Parentage acknowledgement permits grandparent visitation petition

In Christianson v. Henke, the Minnesota Supreme Court ruled that the actions of the mother and father of a child in signing and filing a valid Recognition of Parentage with the appropriate state agency constituted a "proceeding for parentage" within the meaning of the Minnesota grandparent visitation statute, thereby providing the district court with jurisdiction to consider a petition for grandparent visitation.

Where a child is born to a mother who was not married to any man at the time the child was conceived or when the child was born, the paternity of a child can be established in Minnesota by means of a contested paternity action or by both parents voluntarily signing a Recognition of Parentage and filing it with the state registrar of vital statistics. The form provides a means for parents to acknowledge under oath that they are the biological parents of the child and wish to be recognized as the child's biological parents.

Background of the case

In Christianson, the parents executed a Recognition of Parentage on the day their son was born and subsequently filed it with the appropriate state agency. The child's paternal grandmother and her husband provided frequent childcare for the child and significant financial support for the child and the child's parents. After the parents separated, they continued to provide childcare, at the father's request, usually on afternoons and evenings on Mondays and Wednesdays, and overnight stays on Friday. When the child was three years old an incident occurred which prompted the parents to state that the paternal grandmother and her husband would never be allowed to see the child again.

The paternal grandmother and her husband subsequently filed a petition for grandparent visitation with the child. The paternal grandmother's husband subsequently withdrew as a party to the visitation proceedings. The district court granted visitation on Wednesday evenings and an overnight stay on every third Friday of the month, finding that the paternal grandmother has had significant contact with the child throughout his life and cared for him frequently, and that it was in the child's best interests to have some contact with her.

The mother filed a motion to vacate, challenging the district court's jurisdiction to award visitation, asserting that the grandparent visitation statute only authorizes the award of grandparent visitation following the commencement of legal proceedings, such as parentage actions. She argued that the filing of a Recognition of Parentage does not constitute a legal proceeding.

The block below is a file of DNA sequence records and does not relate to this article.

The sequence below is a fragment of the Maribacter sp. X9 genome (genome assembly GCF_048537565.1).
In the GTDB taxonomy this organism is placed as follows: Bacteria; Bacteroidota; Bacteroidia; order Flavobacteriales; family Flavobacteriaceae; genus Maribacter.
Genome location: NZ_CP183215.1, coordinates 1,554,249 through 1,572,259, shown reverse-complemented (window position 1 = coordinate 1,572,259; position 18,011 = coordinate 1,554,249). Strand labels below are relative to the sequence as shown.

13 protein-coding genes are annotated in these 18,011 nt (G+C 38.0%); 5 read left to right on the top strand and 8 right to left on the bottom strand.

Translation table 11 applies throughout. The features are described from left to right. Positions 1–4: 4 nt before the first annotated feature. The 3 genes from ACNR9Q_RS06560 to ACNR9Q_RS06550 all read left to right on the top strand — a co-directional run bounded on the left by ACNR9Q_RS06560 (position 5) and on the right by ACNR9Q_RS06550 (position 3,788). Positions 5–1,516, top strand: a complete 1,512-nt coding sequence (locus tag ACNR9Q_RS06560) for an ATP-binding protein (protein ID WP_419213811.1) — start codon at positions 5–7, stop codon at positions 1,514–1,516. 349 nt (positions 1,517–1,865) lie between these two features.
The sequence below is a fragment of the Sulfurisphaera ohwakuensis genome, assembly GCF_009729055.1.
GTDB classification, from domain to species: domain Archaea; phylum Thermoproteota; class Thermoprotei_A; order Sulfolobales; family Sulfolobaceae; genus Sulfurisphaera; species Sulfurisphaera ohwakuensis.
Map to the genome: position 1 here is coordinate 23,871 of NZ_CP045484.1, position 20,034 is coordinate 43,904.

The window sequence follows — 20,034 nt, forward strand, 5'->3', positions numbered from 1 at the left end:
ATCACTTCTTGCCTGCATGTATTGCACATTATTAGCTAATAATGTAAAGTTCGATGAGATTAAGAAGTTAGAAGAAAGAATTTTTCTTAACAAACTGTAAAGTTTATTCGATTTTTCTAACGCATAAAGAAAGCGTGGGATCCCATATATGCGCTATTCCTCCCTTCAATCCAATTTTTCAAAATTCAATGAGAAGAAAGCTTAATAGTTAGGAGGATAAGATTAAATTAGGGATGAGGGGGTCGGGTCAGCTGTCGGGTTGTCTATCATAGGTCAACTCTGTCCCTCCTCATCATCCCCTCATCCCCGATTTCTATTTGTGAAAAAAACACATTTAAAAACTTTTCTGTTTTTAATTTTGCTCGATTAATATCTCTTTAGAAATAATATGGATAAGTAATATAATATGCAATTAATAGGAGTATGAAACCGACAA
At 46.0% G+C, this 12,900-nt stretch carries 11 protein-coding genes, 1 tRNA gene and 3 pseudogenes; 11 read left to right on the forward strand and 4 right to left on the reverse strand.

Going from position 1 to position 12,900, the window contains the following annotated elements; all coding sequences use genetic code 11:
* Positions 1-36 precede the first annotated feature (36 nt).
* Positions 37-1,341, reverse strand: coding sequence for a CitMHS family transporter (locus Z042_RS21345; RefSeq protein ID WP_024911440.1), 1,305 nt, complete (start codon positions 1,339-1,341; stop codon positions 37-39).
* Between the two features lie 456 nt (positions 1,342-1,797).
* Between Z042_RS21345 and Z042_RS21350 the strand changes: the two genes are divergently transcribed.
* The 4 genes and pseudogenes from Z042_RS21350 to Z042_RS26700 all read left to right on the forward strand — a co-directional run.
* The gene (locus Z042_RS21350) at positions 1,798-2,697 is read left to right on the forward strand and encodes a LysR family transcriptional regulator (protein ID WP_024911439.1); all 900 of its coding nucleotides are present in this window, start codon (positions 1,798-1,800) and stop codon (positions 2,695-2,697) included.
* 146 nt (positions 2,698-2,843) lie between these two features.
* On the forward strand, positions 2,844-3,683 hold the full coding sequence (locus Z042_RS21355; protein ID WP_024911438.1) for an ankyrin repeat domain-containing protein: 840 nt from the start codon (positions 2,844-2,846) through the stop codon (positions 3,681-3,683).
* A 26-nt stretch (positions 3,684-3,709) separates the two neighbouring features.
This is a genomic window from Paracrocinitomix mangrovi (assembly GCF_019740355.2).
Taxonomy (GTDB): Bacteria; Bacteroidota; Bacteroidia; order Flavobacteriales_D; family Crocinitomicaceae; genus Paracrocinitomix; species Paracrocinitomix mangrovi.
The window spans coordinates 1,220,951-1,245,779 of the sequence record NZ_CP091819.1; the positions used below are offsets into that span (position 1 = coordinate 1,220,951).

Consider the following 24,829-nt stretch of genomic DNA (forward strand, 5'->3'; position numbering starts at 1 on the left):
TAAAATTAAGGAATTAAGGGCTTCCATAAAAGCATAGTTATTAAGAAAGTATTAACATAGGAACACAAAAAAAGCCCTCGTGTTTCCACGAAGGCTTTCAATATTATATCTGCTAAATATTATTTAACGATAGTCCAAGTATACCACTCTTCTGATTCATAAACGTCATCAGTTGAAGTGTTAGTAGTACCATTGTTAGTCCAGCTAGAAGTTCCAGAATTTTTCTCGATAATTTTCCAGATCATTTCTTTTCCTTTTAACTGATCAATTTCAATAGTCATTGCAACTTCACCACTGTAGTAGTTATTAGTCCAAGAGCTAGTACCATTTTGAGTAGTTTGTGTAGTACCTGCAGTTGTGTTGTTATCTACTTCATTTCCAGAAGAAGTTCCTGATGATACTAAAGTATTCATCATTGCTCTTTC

The district court denied the motion and the court of appeals affirmed the district court's decision. The mother subsequently filed an appeal in the Minnesota Supreme Court.

The Supreme Court's ruling

The Supreme Court held that Recognition of Parentage is a "proceeding for parentage" under the grandparent visitation statute and permits the filing of a grandparent visitation petition. The court stated that the legislature's purpose behind the statute was to give grandparents a legal right to maintain a relationship with their grandchild independent of the wishes of the child's parents. The court reviewed dictionary definitions of the word "proceeding" and held that an official document such as a Recognition of Parentage is included within these definitions, particularly where the legislature used forceful language regarding the significance of the document, by stating that it was "determinative for all other purposes related to the existence of the parent and child relationship," and has the "force and effect" of a judgment.

Grandparents seeking visitation rights are urged to consult with a competent attorney experienced in such matters to ensure the protection of their legal rights.